Law Firm Owner Faces Suspension For Failing To Keep Accounts For Four Years

Law Firm Owner Faces Suspension For Failing To Keep Accounts For Four Years

What Happened In The Case?

On 24th May 2022 news emerged of a solicitor and legal firm owner who has been suspended from her position as a solicitor for six months.

Why Was The Solicitor Suspended?

The respective law firm appeared to be operating successfully since 2017. However, in 2021 the industry regulator, the Solicitors Regulation Authorityinvestigated the firm after seemingly becoming suspicious about how it operated. The SRA interviewed the owner and during which she made some inexplicable admissions. She failed to:

  • keep accounts up-to-date
  • wilfully choosing not to communicate with colleagues that no accounts had been kept and
  • get an accountants report compiled

What Did The Evidence Show?

When the SRA reviewed the accounts they raised questions about an estimated £230,000 withdrawal adjustment and the owner could not satisfactorily answer.

For nearly three years the solicitor had also overlooked the regulatory requirement to keep adequate records in the form of an accurate cashbook for just short of 200 transactions which appeared on the evidence to equate to in excess of one million pounds. The regulator commented that the account information was so inadequate for investigative purposes that it was not clearly visible if the provider actually had the correct sums it claimed to be making.

When the SRA investigated further it found that the shortcomings were deeper than first thought. An example concerned the firm’s tax position. Evidence appeared to show the firm’s National Insurance Contributions hadbeen in arrears to the tune of nearly £25,000 for around six months. When the position was reviewed deeper in terms of the Income Tax and VAT position of the firm, the SRA found, somewhat alarmingly, that the last recorded VAT payment the practice had made was in July 2019.

What Explanation Did The Lawyer Offer?

The only explanation the solicitor provided for not employing a person to help balance the books was that she ‘could not get straight’ and chose not to bring in another person. Giving a snapshot of the trouble faced, the solicitor enlightened the regulator that as time proceeded, the greater the struggle became and the situation worsened.

Was This The End Of The Matter?

A client submitted a complaint to the Ombudsman over the administration of a deceased client’s estate which had been delayed. The complaint concerned the slow progress made on the solicitor’s part. The lawyer had committed to the Ombudsman to:

  • apologise in written form to the client over the slow progress
  • and
  • get certain activities completed within a relatively short time.

However, in a seeming breach of the commitment made to the regulator sixteen weeks later the lawyer had provided no such written apology and the respective administration of the estate had not moved forward any further.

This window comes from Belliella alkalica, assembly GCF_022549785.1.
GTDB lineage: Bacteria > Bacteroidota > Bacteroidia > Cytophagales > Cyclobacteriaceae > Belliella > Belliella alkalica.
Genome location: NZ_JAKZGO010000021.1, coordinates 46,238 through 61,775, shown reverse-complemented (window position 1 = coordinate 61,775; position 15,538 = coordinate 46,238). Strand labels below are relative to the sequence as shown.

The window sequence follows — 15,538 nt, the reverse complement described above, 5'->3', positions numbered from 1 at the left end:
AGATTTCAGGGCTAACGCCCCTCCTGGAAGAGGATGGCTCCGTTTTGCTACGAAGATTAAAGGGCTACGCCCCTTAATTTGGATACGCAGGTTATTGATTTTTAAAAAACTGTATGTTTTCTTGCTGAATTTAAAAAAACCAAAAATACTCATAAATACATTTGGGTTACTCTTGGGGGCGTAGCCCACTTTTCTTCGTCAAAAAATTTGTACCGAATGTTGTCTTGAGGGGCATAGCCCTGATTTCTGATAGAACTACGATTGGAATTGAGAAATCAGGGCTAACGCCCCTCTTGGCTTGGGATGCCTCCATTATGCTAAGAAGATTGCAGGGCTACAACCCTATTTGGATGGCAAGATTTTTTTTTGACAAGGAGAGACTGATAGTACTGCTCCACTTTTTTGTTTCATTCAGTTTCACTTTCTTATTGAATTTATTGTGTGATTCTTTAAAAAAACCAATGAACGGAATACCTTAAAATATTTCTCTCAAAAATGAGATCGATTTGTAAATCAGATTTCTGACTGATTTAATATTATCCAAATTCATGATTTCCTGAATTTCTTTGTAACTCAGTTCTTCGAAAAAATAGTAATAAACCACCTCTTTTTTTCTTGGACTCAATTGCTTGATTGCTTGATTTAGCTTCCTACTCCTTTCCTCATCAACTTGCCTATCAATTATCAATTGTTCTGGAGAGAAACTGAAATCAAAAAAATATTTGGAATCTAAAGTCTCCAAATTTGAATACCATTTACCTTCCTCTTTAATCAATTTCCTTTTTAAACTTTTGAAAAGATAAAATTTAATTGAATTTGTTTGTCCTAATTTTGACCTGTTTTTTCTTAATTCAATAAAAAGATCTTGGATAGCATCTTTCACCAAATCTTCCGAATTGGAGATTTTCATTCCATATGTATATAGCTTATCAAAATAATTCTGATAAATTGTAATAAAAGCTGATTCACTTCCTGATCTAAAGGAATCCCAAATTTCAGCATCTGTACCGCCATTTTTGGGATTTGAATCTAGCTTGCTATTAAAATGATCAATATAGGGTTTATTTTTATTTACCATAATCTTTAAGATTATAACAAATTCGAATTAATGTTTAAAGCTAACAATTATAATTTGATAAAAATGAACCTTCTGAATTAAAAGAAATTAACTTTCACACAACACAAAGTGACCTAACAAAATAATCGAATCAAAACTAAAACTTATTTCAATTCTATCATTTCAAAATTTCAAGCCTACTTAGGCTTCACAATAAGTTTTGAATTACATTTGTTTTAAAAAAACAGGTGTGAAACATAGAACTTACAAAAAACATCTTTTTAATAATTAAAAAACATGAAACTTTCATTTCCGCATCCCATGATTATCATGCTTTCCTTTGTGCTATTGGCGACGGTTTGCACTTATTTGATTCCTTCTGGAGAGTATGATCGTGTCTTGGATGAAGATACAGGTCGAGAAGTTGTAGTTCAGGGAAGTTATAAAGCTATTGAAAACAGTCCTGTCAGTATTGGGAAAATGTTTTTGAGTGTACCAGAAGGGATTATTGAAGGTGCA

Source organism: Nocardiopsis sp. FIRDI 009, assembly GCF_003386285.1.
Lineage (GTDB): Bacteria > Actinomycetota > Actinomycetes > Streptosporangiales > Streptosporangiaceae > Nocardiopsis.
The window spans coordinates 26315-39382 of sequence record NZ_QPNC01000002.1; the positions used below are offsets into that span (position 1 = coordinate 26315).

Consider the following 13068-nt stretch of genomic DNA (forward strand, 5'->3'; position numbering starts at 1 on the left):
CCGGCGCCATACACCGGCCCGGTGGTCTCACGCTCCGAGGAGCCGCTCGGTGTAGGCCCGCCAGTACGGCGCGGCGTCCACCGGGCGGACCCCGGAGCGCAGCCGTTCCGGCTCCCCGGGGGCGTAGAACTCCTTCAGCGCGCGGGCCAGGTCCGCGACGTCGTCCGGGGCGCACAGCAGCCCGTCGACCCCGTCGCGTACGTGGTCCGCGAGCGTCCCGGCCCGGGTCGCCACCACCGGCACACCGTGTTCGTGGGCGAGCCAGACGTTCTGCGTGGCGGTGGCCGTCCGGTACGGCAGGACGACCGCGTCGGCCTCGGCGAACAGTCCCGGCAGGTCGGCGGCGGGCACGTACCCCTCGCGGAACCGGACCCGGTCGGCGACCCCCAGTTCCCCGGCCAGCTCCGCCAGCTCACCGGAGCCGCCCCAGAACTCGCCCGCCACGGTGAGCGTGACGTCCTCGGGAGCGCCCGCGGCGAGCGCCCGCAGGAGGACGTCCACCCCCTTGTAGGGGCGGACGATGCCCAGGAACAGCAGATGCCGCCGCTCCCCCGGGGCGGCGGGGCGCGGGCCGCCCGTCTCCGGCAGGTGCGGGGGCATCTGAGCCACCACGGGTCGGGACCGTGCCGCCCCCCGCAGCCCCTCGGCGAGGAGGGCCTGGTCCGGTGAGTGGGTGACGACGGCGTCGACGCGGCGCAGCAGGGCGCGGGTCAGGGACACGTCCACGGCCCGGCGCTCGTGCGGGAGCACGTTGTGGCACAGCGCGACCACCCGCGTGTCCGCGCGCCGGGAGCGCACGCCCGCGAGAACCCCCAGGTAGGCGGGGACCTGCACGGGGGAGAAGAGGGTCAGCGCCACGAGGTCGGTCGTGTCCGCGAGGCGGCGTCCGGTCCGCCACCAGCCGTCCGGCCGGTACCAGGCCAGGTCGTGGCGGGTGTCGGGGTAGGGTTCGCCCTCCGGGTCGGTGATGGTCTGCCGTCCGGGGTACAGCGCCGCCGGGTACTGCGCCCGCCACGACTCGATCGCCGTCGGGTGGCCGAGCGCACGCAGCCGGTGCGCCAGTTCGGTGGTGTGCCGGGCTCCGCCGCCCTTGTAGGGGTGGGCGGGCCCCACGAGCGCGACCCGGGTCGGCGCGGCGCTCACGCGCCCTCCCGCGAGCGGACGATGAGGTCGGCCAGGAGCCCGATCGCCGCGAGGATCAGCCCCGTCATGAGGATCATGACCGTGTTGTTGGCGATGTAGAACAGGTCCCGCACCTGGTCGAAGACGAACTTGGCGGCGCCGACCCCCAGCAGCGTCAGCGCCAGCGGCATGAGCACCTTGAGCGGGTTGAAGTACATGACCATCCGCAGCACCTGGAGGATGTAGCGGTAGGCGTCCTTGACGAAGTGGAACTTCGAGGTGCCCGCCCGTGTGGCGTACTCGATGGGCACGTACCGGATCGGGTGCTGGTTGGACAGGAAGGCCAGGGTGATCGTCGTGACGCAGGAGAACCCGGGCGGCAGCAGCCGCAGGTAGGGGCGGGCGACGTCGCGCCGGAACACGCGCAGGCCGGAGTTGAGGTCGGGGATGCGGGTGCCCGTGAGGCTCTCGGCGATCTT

By way of punishment the lawyer:

  • has been suspended from practice for six months
  • was ordered to pay £15,000 in costs
  • has been given indefinite limitations upon her practising certificate and
  • faces a lengthy ban from being involved in the ownership, management or operation of a law firm.

Key Takeaways

Anybody contemplating running a legal services provider should pay attention to this case. Lawyers need to be:

  • ensuring they keep an up-to-date set of accounts
  • communicating with internal stakeholders to ensure that they are aware of the firm’s financial situation
  • staying on top of their workload to avoid delays and complaints
  • complying with any Ombudsman orders
  • communicating with clients, offering apology and addressing issues and
  • transparent over their tax positions and keeping their payments up-to-date.

This will not avert disaster but lawyers will be in a seemingly better position if adopting this strategy.

The Legists Content Team


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[1] Solicitors Regulation Authority v Rebecca Jayne Hawksley – 3 May 2022 – Case Number 12298-2022 – Solicitors Disciplinary Tribunal - 12298.2022.Hawksley.pdf (

[2] Hyde, John – I f**cked up’ – Solicitor suspended for accounting failures – Law Society Gazette - 24 May 2022 - ‘I f**cked up’: Solicitor suspended for accounting failures | News | Law Gazette

[3] Principle 2 of the Solicitors Regulation Authority Principles

[4] Principle 4 of the Solicitors Regulation Authority Principles

[5] Principle 5 of the Solicitors Regulation Authority Principles

[6] Principle 6 of the Solicitors Regulation Authority Principles

[7] Principle 7 of the Solicitors Regulation Authority Principles

[8] Principle 8 of the Solicitors Regulation Authority Principles

[9] Rule 1.2(d) Solicitors Account Rules

[10] Rule 7.1 Solicitors Account Rules

[11] Rule 29 Solicitors Account Rules

[12] Rule 8.5 of the Solicitors Regulation Authority Authorisation Rules 2011

[13] Paragraph 8.1 Code of Conduct for Firms 2019



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